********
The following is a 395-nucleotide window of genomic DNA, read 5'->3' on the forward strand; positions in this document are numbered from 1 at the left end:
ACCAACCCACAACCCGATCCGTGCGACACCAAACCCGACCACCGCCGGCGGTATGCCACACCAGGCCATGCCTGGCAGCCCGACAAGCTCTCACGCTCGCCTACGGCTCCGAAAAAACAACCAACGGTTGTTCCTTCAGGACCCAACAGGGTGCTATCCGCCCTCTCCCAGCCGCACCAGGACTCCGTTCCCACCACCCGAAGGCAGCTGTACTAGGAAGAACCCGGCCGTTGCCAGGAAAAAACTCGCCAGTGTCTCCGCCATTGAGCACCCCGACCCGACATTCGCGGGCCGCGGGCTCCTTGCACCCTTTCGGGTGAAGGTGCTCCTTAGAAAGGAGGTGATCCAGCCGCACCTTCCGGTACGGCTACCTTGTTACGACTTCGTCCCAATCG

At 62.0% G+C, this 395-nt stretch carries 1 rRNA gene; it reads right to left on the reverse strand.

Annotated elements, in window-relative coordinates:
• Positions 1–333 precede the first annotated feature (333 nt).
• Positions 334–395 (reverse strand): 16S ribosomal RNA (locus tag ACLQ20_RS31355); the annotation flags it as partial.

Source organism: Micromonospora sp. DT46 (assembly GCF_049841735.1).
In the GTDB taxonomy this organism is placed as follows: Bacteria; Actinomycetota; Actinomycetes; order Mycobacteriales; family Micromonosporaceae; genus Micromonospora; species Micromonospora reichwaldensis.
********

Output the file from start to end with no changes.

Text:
The following is a 395-nucleotide window of genomic DNA, read 5'->3' on the forward strand; positions in this document are numbered from 1 at the left end:
ACCAACCCACAACCCGATCCGTGCGACACCAAACCCGACCACCGCCGGCGGTATGCCACACCAGGCCATGCCTGGCAGCCCGACAAGCTCTCACGCTCGCCTACGGCTCCGAAAAAACAACCAACGGTTGTTCCTTCAGGACCCAACAGGGTGCTATCCGCCCTCTCCCAGCCGCACCAGGACTCCGTTCCCACCACCCGAAGGCAGCTGTACTAGGAAGAACCCGGCCGTTGCCAGGAAAAAACTCGCCAGTGTCTCCGCCATTGAGCACCCCGACCCGACATTCGCGGGCCGCGGGCTCCTTGCACCCTTTCGGGTGAAGGTGCTCCTTAGAAAGGAGGTGATCCAGCCGCACCTTCCGGTACGGCTACCTTGTTACGACTTCGTCCCAATCG

At 62.0% G+C, this 395-nt stretch carries 1 rRNA gene; it reads right to left on the reverse strand.

Annotated elements, in window-relative coordinates:
• Positions 1–333 precede the first annotated feature (333 nt).
• Positions 334–395 (reverse strand): 16S ribosomal RNA (locus tag ACLQ20_RS31355); the annotation flags it as partial.

Source organism: Micromonospora sp. DT46 (assembly GCF_049841735.1).
In the GTDB taxonomy this organism is placed as follows: Bacteria; Actinomycetota; Actinomycetes; order Mycobacteriales; family Micromonosporaceae; genus Micromonospora; species Micromonospora reichwaldensis.